Monday, February 21, 2011

Wisconsin Teachers: OK To Rank Health Plans and Physicians, But Not Us?

Raucous citizens refusing to leave public places. Political leaders implacably refusing to compromise. A President's politically crafted statements of support. Greece and Libya you ask? Yes, says the Disease Management Care Blog, but include Wisconsin and its public union travails in that list. And one particularly visible group has been the state's public school teachers, who are fighting against proposed changes in their collective bargaining rights, having to pay more for their benefits and, until recently, merit pay.

On behalf of the health insurers and doctors in the Badger State, welcome to our world, says the Disease Management Care Blog. Prior to Madison's political stand-off, Wisconsin's "Department of Employee Trust Funds" had initiated a "3 Tier" health insurance model in which health plans were ranked according to efficiency and quality. Tier 1 plans had the lowest employee premium, which was engineered to attract the largest number of state employees. The state's insurance commissioner and the Wisconsin Collaborative for Healthcare Quality (WCHQ) have also been rating the plans. Since union member enrollment means income, health plans lusting after that coveted Tier 1 status have been undoubtedly rating their physicians. The WCHQ has joined in and has been naming (practice) names.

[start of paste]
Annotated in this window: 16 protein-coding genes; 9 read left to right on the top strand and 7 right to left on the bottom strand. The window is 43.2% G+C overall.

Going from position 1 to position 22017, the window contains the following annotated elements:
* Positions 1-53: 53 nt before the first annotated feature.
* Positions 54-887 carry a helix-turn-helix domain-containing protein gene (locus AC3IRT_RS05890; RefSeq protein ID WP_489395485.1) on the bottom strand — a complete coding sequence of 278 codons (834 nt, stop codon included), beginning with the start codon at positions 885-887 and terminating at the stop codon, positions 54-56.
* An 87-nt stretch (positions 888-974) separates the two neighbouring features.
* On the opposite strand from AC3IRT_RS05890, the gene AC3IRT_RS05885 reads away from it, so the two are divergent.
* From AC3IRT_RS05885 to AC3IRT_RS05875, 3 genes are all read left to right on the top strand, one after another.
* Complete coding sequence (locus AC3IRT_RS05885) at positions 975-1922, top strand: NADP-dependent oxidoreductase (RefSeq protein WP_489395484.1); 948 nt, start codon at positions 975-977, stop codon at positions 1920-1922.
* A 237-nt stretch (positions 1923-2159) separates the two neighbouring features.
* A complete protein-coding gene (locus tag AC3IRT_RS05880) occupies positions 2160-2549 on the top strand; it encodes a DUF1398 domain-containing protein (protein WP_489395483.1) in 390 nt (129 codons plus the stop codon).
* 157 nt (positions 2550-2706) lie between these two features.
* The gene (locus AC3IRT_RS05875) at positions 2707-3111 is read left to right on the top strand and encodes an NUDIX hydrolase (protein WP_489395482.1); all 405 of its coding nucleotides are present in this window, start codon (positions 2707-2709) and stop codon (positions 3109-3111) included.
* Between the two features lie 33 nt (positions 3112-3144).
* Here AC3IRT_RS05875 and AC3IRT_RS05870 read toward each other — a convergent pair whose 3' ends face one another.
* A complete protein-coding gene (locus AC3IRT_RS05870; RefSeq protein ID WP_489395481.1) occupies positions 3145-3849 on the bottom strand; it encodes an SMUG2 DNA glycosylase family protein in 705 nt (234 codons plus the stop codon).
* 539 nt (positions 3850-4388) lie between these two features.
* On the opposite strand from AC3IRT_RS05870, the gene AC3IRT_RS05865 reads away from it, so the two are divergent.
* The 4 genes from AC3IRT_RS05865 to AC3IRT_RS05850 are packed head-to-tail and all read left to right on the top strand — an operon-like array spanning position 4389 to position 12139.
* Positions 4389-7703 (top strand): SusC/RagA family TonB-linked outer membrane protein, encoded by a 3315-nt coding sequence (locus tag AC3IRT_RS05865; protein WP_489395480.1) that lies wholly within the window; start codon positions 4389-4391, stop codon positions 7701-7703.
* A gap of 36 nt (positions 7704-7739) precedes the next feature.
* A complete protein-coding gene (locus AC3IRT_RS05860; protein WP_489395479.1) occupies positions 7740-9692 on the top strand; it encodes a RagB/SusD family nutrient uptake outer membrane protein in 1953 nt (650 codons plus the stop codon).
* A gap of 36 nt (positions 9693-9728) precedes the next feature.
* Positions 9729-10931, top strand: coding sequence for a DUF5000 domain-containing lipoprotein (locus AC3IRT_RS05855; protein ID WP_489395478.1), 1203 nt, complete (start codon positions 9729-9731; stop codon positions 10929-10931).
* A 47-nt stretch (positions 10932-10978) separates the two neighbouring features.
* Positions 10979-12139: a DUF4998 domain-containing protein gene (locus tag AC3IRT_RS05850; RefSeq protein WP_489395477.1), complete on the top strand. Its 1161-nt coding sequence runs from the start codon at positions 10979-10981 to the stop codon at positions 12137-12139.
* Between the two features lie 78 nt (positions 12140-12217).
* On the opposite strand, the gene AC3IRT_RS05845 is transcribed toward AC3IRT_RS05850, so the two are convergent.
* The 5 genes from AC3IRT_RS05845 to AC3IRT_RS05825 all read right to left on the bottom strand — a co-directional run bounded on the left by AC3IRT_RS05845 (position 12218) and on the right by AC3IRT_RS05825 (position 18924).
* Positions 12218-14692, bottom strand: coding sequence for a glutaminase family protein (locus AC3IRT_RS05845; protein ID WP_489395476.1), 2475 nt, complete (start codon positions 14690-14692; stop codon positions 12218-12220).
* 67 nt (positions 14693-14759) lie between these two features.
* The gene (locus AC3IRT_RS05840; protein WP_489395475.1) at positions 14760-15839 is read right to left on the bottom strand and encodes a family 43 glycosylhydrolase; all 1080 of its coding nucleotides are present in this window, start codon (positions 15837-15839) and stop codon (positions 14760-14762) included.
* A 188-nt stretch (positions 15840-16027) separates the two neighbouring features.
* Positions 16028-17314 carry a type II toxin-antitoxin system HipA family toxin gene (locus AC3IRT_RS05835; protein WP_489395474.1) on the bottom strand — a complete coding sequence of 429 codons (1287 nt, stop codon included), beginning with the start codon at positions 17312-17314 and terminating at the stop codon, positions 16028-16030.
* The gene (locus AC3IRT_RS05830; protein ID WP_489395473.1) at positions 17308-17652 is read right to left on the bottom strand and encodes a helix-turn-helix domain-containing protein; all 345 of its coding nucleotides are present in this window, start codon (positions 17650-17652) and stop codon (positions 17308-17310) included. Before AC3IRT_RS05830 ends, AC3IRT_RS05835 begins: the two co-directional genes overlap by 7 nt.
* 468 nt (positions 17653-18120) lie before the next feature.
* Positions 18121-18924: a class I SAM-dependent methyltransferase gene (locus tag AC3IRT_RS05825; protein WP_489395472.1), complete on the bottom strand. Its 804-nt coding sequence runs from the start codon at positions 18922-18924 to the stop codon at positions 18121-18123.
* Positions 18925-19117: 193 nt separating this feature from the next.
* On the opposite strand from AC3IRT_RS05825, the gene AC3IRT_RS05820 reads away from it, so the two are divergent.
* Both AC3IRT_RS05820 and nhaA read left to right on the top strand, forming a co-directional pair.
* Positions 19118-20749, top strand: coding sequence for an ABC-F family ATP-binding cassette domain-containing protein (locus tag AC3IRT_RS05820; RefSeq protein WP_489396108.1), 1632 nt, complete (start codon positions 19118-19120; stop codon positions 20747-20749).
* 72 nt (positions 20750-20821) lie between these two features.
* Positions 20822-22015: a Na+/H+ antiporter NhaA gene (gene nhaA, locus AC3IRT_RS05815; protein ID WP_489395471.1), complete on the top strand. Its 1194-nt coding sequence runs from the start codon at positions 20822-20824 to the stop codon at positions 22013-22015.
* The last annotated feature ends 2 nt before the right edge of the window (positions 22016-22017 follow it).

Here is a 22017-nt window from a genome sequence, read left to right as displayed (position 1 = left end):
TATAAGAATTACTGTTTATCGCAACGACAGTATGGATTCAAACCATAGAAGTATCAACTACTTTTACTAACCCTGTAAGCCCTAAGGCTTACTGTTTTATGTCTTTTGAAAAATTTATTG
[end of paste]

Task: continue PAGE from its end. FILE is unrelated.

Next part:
The DMCB believes it's doubtful that the 3 tiering system and public ratings would have ever occurred without all of the unions' consent. Ironically it seems, they didn't anticipate that this swell idea would be eventually applied to their own members.

The DMCB recalls some of its physician colleagues wishing that they had a union to counter the ratings. The lesson here is that it looks like even a union ultimately isn't going to help in this fight against city hall and its grumpy voters.


Bradley Dean Stephan said...

If I may add to this 'rush to rate' phenomenon, which we should include Florida's plan for teachers to rate parents - providers should rate patients, relative to their adherence to the providers' medical and lifestyle health improvement prescription.

Anonymous said...

This article is featured in the March 3rd edition of the Health Wonk Review. Thanks for your submission!